18 August 2016

The turbines which were installed over the summer, are located on the revetment by the Port’s Outer Layby and are now providing electricity directly to the Pump House. The turbines will be capable of generating on average 550,000kWh of electricity per year and were selected to match the energy demands of the pumps. The pumps are the biggest single user of electricity and are critical to Port operations. They are used at various times of the day and night to replenish the water lost to the sea when the lock gates are opened.

The two turbines consist of a three-bladed rotor, 22m in diameter, supported by a 24.5m tubular monopole, making the overall height to the tip 35.5 metres. This compares with the 30 metre high lighting towers and the 106 metre high power station chimney nearby on the Port and also the 140m tall turbines currently being installed off-shore.

During the works, public access to the Eastern Breakwater was restricted for health and safety reasons, but has now been reopened and will only be closed for short periods for maintenance purposes in the future.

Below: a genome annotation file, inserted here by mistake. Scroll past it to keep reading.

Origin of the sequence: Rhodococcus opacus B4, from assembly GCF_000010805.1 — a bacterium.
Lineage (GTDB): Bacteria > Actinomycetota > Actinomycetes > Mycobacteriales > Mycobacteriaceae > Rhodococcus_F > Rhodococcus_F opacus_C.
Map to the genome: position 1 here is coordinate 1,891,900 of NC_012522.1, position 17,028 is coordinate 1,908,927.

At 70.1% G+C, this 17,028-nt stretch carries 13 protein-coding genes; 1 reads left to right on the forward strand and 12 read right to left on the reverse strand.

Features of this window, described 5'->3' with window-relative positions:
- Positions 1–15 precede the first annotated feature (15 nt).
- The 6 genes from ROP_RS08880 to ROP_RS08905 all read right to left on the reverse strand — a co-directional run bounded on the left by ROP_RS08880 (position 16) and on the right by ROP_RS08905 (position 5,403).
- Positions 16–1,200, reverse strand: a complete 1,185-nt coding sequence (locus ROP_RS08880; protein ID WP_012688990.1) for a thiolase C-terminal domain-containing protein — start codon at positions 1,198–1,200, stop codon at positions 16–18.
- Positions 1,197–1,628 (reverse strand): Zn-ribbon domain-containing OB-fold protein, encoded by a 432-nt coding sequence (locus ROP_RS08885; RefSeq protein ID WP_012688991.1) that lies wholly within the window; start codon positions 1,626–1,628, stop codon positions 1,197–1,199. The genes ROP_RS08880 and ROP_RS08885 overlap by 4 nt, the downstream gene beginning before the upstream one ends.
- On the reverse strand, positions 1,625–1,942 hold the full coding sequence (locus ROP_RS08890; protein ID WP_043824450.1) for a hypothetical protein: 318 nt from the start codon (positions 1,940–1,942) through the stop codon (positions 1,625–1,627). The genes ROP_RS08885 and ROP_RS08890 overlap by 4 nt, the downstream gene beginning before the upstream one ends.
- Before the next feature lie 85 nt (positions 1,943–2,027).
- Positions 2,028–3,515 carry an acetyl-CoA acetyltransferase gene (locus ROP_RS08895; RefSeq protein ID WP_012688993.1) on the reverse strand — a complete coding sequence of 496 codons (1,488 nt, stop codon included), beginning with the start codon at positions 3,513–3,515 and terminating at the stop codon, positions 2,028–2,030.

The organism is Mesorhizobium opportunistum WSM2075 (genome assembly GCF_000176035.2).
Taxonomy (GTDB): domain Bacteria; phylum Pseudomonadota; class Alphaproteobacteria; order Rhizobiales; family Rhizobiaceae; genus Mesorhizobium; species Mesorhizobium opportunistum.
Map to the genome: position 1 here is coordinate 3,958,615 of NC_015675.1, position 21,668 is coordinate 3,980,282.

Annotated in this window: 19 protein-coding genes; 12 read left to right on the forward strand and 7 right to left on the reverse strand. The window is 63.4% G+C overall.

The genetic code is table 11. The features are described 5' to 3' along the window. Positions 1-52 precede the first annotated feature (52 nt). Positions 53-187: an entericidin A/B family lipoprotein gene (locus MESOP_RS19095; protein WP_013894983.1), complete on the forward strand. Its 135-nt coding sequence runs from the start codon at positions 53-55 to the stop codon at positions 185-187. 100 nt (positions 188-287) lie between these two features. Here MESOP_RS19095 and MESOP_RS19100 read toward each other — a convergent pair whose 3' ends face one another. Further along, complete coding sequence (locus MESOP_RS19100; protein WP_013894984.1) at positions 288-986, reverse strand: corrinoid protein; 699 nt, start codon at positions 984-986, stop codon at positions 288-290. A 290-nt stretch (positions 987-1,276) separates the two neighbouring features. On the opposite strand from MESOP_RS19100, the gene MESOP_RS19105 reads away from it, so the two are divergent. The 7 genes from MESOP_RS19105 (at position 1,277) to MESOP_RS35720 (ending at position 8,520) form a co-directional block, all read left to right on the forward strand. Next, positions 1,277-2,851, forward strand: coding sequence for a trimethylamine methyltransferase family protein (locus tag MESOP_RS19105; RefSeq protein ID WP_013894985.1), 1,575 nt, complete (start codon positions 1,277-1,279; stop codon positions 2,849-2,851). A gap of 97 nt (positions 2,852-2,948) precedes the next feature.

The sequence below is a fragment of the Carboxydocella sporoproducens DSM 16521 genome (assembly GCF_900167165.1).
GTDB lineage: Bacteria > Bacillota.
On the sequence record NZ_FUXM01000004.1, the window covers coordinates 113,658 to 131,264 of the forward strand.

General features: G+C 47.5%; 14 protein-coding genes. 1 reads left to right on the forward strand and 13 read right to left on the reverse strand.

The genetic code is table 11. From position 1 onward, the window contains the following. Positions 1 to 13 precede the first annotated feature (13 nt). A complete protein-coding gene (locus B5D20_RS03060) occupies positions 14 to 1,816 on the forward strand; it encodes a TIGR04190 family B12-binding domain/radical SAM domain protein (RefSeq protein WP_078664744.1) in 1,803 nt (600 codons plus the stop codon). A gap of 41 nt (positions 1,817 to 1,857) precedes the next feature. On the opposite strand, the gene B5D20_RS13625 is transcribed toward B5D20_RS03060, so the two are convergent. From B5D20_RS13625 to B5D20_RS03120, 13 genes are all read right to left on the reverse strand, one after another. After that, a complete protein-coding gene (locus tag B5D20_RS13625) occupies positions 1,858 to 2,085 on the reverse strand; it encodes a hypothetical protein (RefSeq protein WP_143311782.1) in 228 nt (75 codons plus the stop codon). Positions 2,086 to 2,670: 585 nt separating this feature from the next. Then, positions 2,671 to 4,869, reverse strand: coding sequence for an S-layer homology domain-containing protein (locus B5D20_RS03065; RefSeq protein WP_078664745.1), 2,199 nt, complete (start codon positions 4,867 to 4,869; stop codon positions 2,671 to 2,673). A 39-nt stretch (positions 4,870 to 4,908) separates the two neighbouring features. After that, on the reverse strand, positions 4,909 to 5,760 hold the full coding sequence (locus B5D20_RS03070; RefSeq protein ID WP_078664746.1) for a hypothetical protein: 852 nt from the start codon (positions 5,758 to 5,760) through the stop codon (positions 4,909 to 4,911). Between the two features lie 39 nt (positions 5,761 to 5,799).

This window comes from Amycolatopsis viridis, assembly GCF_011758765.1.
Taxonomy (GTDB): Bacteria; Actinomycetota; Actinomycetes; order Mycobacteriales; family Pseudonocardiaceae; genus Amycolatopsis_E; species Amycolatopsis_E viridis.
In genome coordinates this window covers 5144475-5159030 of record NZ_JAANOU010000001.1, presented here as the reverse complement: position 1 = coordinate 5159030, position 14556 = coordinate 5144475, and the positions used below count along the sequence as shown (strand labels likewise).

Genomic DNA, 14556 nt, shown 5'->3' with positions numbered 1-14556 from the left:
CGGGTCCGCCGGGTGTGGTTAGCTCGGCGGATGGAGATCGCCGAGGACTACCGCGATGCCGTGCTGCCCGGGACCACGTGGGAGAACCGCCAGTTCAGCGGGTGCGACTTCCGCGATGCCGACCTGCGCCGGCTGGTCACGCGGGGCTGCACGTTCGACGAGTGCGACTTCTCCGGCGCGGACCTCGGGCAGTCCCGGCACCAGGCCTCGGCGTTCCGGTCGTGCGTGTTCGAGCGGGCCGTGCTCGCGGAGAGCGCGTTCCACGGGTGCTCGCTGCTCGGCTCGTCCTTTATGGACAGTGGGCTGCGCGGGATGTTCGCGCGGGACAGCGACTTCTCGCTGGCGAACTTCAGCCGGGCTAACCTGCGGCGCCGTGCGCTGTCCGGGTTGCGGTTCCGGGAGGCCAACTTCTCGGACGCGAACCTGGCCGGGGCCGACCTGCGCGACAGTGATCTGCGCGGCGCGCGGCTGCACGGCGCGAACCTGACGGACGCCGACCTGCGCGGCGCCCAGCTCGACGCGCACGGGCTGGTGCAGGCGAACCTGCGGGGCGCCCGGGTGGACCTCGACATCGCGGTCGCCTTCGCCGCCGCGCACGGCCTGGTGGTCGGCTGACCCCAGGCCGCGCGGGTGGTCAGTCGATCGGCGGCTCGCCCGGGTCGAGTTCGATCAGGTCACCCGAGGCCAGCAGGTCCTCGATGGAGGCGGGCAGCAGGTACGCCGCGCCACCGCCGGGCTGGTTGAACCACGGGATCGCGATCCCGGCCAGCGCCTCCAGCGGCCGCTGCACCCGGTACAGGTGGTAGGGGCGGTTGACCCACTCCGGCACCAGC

Ivo Arnús, Director at Norvento Wind Energy who own and erected the machines said “We are very pleased how the construction phase went and are delighted that the project was completed on time and is now generating electricity.”

The Norvento nED100 wind turbine is the most efficient 100 kW in the UK. It is a state-of-the-art wind turbine, incorporating the huge advances that have occurred in wind power technology in recent years, including a low noise mode. The turbine generates clean, free energy and will continue to do so for many years after its system costs have been recovered. The nED100 components have been carefully selected, demanding the same materials, processes and quality controls as those applied to large-scale turbines and is designed and manufactured to last over twenty years.

Peter Davies, Development Director at Shoreham Port said “We are keen to reduce our carbon footprint and electricity costs by generating green energy on site. We are confident the turbines will be an asset to the Port without impacting on the local area. The industrial setting of the Port together with its long association with electricity generation must make it one of the most appropriate places for wind turbines along the south coast.”

In September, the Port will be celebrating the installation of the wind turbines by inviting local schools to enter a naming competition. Once the winning pair of names has been chosen a naming ceremony will take place at the foot of the wind turbines. Details for the competition will be released at the beginning of September.

For further information please visit www.shoreham-port.co.uk/Wind-Energy and www.norvento.com.